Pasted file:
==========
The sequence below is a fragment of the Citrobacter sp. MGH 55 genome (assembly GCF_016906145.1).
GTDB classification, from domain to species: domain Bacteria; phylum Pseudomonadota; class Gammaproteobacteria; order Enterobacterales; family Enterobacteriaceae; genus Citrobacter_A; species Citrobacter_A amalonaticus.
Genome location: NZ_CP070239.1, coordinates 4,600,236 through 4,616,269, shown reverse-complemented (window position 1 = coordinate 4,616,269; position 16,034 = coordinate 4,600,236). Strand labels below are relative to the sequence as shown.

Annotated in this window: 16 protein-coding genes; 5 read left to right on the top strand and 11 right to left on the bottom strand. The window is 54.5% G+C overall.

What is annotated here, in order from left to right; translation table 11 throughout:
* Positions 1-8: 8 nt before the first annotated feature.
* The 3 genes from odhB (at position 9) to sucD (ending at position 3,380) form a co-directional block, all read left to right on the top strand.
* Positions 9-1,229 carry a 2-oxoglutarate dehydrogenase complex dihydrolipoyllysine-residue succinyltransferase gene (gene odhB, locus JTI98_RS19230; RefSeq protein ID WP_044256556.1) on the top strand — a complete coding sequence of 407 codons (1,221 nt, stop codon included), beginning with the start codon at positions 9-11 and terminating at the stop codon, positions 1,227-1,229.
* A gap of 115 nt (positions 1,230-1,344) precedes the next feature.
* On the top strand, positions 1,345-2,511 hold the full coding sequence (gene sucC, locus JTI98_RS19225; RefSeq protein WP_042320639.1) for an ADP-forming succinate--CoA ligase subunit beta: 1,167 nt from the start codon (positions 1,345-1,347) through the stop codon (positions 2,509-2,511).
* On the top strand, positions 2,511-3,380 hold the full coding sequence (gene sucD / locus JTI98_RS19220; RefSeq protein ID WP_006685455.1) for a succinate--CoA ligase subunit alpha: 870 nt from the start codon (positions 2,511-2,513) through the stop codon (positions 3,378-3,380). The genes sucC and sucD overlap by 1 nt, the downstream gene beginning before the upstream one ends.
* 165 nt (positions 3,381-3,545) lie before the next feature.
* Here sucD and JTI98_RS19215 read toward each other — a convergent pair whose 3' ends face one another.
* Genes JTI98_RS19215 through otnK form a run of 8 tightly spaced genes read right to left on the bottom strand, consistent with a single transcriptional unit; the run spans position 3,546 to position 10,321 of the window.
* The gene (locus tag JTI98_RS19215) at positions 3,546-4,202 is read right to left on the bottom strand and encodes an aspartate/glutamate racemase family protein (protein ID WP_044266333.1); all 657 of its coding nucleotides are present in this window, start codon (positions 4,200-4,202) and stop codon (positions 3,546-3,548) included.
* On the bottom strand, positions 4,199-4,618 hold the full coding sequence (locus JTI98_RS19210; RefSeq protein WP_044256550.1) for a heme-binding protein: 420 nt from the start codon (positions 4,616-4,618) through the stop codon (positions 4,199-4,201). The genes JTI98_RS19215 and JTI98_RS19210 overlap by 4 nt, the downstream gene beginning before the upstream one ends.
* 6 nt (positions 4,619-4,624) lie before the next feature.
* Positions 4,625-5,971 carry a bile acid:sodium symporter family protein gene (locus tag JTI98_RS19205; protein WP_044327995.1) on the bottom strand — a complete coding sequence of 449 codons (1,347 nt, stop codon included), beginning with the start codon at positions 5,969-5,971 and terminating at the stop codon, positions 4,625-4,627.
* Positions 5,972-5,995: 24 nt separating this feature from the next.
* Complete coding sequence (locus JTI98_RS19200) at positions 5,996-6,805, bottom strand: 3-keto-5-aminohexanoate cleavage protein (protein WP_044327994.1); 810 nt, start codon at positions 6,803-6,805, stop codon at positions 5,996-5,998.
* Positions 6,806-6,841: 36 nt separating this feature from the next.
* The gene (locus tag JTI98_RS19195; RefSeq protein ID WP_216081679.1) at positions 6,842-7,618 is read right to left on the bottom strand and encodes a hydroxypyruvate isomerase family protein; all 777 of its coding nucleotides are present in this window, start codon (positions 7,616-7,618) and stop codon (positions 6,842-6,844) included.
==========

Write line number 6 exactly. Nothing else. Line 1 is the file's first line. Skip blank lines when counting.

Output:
* Positions 1-8: 8 nt before the first annotated feature.